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I was out surveying this week and came across this mature ash. It's the first time that I've seen advanced symptoms on primary and secondary branches on a mature tree.

 

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Thats pretty mild syptoms compared with alot of trees in North Wales, seem your are a year behind in the progression  of it compared to here.

 

 

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4 hours ago, The avantgardener said:

This is what we are coming across in East Sussex although it is pretty extensive all over the South East.

 

Is all that is wrong with the tree caused by chalara ? Including the internal rot

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6 hours ago, Peasgood said:

Is all that is wrong with the tree caused by chalara ? Including the internal rot

The total dieback of the crown is caused by Chalara, the weakened tree has then succumbed to another pathogen which has caused butt decay and/or death of the Cambium layer.

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5 hours ago, The avantgardener said:

The total dieback of the crown is caused by Chalara, the weakened tree has then succumbed to another pathogen which has caused butt decay and/or death of the Cambium layer.

But there does seem to be, or it's being suggested that there is, some link between Chalara and colonisation by other pathogens. Whether Chalara in basal shoots opens the door to other fungi or what is still being debated atm. There's lots of reports of trees with only slight foliage colonisation that are really unsound due to unexpected basal delay.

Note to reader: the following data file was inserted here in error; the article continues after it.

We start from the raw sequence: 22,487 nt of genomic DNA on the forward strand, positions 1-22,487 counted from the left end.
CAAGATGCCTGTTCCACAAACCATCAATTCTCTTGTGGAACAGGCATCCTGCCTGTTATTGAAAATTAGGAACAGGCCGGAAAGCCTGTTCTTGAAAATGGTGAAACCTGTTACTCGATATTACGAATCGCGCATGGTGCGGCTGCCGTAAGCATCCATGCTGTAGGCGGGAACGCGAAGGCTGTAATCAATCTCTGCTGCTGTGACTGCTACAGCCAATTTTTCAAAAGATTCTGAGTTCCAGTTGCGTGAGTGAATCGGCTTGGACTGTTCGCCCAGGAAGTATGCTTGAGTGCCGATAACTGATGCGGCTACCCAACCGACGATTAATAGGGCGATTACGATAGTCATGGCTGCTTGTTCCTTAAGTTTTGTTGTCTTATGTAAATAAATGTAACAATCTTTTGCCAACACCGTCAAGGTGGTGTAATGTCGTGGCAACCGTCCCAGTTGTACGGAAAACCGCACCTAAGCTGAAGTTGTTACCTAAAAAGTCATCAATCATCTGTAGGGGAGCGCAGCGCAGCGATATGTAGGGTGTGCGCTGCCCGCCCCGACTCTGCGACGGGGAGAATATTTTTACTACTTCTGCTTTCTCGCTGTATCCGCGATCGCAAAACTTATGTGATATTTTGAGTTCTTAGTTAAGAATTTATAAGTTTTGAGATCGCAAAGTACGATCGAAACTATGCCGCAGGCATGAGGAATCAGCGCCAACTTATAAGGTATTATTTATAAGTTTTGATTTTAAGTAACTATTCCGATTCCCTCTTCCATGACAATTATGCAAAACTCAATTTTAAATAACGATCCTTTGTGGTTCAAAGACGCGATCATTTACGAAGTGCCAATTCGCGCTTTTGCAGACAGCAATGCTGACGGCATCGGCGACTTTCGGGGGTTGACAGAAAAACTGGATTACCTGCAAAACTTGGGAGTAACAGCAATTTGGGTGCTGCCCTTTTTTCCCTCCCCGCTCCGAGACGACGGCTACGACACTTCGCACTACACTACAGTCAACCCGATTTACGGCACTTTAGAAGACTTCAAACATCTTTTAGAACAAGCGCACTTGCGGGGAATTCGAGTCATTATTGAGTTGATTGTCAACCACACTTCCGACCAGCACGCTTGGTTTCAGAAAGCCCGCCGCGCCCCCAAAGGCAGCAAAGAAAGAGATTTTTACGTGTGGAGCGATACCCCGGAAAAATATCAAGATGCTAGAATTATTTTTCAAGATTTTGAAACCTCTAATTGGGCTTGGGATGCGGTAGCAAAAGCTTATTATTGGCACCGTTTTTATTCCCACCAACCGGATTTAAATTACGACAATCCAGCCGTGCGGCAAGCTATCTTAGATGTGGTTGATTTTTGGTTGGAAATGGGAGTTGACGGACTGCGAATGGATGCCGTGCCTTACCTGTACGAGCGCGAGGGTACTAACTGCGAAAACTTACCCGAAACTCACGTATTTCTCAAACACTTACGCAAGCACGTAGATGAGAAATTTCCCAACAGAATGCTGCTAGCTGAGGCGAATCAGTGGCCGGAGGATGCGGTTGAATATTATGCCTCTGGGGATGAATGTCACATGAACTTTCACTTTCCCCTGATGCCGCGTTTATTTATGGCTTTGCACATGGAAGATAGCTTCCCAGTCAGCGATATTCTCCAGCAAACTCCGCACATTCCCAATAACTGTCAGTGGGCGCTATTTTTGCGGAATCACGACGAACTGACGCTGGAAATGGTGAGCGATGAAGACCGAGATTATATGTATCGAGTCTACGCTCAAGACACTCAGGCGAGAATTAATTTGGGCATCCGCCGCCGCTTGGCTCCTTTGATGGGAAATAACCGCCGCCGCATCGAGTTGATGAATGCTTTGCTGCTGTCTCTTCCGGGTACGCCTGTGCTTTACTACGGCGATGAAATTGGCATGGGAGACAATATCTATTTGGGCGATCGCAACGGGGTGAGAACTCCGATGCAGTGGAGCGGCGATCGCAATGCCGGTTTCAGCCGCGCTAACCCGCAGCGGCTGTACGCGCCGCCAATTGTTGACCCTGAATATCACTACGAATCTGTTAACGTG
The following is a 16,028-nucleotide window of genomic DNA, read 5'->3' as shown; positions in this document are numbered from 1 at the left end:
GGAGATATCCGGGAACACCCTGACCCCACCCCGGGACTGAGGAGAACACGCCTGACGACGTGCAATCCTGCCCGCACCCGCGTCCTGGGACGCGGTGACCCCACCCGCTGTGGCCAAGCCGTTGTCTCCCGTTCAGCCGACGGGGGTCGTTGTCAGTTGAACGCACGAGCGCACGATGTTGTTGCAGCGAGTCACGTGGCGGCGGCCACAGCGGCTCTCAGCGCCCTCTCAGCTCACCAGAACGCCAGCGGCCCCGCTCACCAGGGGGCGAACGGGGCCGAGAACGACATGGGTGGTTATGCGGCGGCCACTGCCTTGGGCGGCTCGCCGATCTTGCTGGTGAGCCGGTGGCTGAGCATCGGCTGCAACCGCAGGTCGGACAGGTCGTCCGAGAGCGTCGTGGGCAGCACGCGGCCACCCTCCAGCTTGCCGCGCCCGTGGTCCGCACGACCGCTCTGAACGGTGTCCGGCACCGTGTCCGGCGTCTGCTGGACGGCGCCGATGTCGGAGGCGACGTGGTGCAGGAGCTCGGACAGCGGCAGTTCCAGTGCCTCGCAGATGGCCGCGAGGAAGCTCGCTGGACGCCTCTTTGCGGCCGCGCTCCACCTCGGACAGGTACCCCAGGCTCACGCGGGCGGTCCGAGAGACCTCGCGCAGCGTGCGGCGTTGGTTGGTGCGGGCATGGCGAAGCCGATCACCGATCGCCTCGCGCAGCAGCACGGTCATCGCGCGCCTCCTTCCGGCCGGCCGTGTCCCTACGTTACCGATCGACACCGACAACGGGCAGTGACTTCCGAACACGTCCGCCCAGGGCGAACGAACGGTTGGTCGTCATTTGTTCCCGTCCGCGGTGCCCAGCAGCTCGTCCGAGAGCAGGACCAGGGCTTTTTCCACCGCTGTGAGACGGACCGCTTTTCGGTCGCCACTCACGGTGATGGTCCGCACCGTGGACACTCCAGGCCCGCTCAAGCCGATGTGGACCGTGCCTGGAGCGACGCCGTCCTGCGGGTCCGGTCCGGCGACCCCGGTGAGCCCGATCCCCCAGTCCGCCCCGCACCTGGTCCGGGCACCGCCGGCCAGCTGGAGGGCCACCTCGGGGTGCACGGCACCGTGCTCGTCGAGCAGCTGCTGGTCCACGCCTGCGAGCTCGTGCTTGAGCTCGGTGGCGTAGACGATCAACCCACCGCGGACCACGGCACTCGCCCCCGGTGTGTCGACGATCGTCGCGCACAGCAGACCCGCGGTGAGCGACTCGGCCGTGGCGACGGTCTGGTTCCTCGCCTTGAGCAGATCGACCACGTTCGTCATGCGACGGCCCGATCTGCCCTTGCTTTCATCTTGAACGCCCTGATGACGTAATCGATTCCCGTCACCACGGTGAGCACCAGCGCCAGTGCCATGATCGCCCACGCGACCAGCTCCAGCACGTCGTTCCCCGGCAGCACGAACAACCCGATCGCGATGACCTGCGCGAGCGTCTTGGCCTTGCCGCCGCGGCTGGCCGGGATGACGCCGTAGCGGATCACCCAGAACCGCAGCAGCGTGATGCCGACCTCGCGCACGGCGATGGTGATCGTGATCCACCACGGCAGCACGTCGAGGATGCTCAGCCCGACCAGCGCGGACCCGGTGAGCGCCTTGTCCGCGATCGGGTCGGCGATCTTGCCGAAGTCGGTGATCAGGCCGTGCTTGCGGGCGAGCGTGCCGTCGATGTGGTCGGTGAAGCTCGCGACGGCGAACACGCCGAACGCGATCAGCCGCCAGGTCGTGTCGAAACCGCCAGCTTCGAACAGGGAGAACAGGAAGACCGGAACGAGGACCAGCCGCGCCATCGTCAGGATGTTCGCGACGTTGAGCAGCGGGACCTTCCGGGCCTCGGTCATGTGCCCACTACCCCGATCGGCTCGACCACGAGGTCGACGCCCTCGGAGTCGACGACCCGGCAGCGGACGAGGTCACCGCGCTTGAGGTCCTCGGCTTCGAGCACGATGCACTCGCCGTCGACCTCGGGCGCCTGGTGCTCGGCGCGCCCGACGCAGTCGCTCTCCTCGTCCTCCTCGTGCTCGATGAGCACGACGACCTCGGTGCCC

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It’s all a bit chicken and egg, isn’t it? Whose to say which is the primary / secondary pathogen.  To me it seems plausible that the basal decay was there first - held in check by compartmentalisation, supported by a healthy crown, and then Chalara infects the vascular system - weakening / killing off the crown - allowing the basal decay unhindered access to the rest of the stem.  

It’s highly likely to be a complex web of factors. 

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I would estimate that at least fifty percent of the 500 plus Ash trees that we thinned in this compartment showed some form of internal decay at the base, even if the crown was showing only slight die back symptoms. Most of the trees had the buttresses left on as a hold when felling, the the hinge wood was weak or decayed. The tree survey completed the previous Autumn had highlighted large amounts of honey fungus present in the stand.

We will be removing a similar amount in another stand this year.

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